Guest Author Sarah Mallory

SM smallI have another guest today! Today it is my pleasure to turn my blog day over to Sarah Mallory, who is here to talk about her latest release, Temptation Of A Governess, out now from Harlequin Historical.

To celebrate the release of the book, Sarah will give away one signed copy of Temptation Of A Governess to one lucky commenter chosen at random.

Here’s Sarah!

9780263248142Tell us about your book.
Temptation Of A Governess is the second in the Infamous Arrandales series and is the story of Diana Grensham, a shy young woman who becomes joint guardian to two young girls along with Alex Arrandale, the new Earl of Davenport. She has to protect the girls’ interests against Alex’s plans to remove them from their home, and in doing so she grows in confidence as she joins in a battle of wills and wits with the earl.

What is risky about your book?
Women during the Regency faced huge risks. Most gently born ladies had no money of their own but were dependent upon husbands or family for support. Reputations, too were very brittle, and while it was accepted (almost expected) that men would take mistresses and have affairs, a woman was required to preserve at least an outward appearance of respectability. Diana has lived her life in the shadows, first as a daughter, then a governess, but to protect her wards she must put herself forward, into the limelight. Anyone who has ever suffered from a lack of self-confidence or shyness will know just how it feels to suddenly be the centre of attention. Diana feels exposed and vulnerable, but by the end of the book she knows she doesn’t want to go back into her shell and she takes the biggest risk of all to achieve her happy ending (I am not telling you any more than that as I don’t want to give the story away!)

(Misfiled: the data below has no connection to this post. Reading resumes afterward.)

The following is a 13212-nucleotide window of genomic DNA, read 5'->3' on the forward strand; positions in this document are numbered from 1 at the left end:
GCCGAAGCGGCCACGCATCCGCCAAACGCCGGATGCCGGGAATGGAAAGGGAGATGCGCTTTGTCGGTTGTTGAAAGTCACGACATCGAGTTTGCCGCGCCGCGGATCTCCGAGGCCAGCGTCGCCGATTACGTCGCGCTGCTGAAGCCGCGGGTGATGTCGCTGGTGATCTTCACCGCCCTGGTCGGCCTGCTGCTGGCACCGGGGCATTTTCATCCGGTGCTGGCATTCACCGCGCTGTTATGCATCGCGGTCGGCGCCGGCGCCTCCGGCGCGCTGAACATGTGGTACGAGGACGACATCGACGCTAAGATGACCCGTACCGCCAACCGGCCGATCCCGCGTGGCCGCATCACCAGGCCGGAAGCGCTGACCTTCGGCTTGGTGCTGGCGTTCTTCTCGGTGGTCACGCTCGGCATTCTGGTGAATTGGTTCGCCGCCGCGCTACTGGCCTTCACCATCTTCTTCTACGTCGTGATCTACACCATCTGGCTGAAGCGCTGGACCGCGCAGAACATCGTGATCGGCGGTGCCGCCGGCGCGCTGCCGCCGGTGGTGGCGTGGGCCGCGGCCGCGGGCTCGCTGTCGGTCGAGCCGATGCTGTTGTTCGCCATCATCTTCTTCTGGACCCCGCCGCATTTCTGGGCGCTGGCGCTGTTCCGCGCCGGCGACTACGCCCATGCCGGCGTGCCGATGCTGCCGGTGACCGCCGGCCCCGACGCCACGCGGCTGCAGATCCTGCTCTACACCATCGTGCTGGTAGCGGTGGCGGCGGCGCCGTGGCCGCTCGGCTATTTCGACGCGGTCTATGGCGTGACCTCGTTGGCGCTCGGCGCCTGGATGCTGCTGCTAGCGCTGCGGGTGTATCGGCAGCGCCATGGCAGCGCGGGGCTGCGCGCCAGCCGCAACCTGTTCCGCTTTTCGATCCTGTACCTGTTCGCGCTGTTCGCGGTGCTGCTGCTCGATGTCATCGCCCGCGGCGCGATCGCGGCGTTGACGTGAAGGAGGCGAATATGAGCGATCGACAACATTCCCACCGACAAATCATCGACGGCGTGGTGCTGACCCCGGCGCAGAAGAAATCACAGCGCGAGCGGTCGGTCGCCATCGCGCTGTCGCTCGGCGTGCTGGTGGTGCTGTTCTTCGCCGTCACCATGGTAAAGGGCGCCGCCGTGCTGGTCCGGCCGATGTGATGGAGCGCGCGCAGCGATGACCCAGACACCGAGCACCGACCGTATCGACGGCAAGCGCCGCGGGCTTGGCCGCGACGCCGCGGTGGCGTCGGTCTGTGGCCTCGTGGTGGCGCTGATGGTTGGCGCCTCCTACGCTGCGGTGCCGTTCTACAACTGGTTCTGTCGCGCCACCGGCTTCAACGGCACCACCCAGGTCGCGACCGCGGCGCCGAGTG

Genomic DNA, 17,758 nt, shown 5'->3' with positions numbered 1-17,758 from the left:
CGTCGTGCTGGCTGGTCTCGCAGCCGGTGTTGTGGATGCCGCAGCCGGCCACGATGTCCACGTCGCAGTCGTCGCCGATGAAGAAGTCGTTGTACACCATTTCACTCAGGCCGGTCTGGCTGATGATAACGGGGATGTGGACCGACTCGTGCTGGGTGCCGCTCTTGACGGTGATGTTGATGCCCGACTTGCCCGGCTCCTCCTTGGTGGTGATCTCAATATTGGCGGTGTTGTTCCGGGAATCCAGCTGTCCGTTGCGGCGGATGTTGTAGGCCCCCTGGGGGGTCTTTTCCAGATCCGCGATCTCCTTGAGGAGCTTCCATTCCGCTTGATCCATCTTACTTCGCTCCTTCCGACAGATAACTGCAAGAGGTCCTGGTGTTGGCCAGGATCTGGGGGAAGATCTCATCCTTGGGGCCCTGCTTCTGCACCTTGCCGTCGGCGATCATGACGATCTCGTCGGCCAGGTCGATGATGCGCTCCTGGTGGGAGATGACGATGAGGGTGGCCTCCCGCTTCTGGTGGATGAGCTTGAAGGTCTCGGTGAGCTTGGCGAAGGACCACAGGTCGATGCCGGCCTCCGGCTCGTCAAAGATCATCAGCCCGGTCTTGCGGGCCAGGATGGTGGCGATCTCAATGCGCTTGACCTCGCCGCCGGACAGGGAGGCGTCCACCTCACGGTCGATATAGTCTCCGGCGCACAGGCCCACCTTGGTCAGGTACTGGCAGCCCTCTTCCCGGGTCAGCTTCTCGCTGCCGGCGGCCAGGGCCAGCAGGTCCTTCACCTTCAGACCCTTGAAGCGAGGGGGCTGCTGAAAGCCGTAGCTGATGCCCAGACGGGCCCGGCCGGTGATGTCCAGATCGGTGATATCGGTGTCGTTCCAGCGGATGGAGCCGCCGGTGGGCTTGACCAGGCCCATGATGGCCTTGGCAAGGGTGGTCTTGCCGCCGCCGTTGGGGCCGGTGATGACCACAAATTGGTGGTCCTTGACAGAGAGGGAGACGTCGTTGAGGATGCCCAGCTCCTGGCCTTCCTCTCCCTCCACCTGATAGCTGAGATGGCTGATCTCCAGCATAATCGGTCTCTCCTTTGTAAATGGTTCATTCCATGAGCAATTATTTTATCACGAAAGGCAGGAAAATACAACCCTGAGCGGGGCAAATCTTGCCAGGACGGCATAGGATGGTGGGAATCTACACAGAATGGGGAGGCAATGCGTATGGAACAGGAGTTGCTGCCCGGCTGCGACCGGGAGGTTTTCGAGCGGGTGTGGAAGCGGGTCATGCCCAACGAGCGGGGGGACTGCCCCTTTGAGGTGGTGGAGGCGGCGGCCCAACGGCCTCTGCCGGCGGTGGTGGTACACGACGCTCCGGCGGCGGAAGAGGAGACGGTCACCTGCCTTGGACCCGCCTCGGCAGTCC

Did you come across any interesting research while writing the book?
I had to read up on the life of a governess in Regency England. Of particular interest were the journals & letters of Agnes Porter, edited by Joanna Martin and published as “A Governess in the Age of Jane Austen”. Agnes was a governess to the children and grandchildren of the second Earl of Ilchester from 1784 until 1806, so this was a perfect time period for my story. The accepted view of governesses at that time is rather downtrodden, unhappy women, but Agnes made the most of her situation. There is some evidence that she would have liked to marry, but never had the chance. However, she never complained of her lot and was respected and valued by her employer. She had friends, both men and women, with whom she corresponded regularly and also went to stay with some of them. When she went to London with the family she appears to have had quite a full social life of her own. She would spend the mornings “at our studies” with her charges but in the afternoons and evenings she would go out, taking tea with friends and acquaintances or walking with them. On one occasion she took two of her pupils to her sister’s house, where they were “…entertained with a dance and musick until the gentlemen came up from dinner to tea…”

I also enjoyed researching a little gem of an English manor house which I used as the model for Chantreys, the house Diana and her charges call home. It is the beautiful 17th century Ashdown House as my model (Here’s the link, if you want to have a peep:

You also write as Melinda Hammond. Tell us about those books. 
In the dim and (very) distant past I began writing sweet Regency and Georgian romances as Melinda Hammond. I also use the name when I want to try something a little different, such as dual time novels. I have now published many of my backlist, as well as a couple of short stories, as e-books and plan to expand the list as time goes on.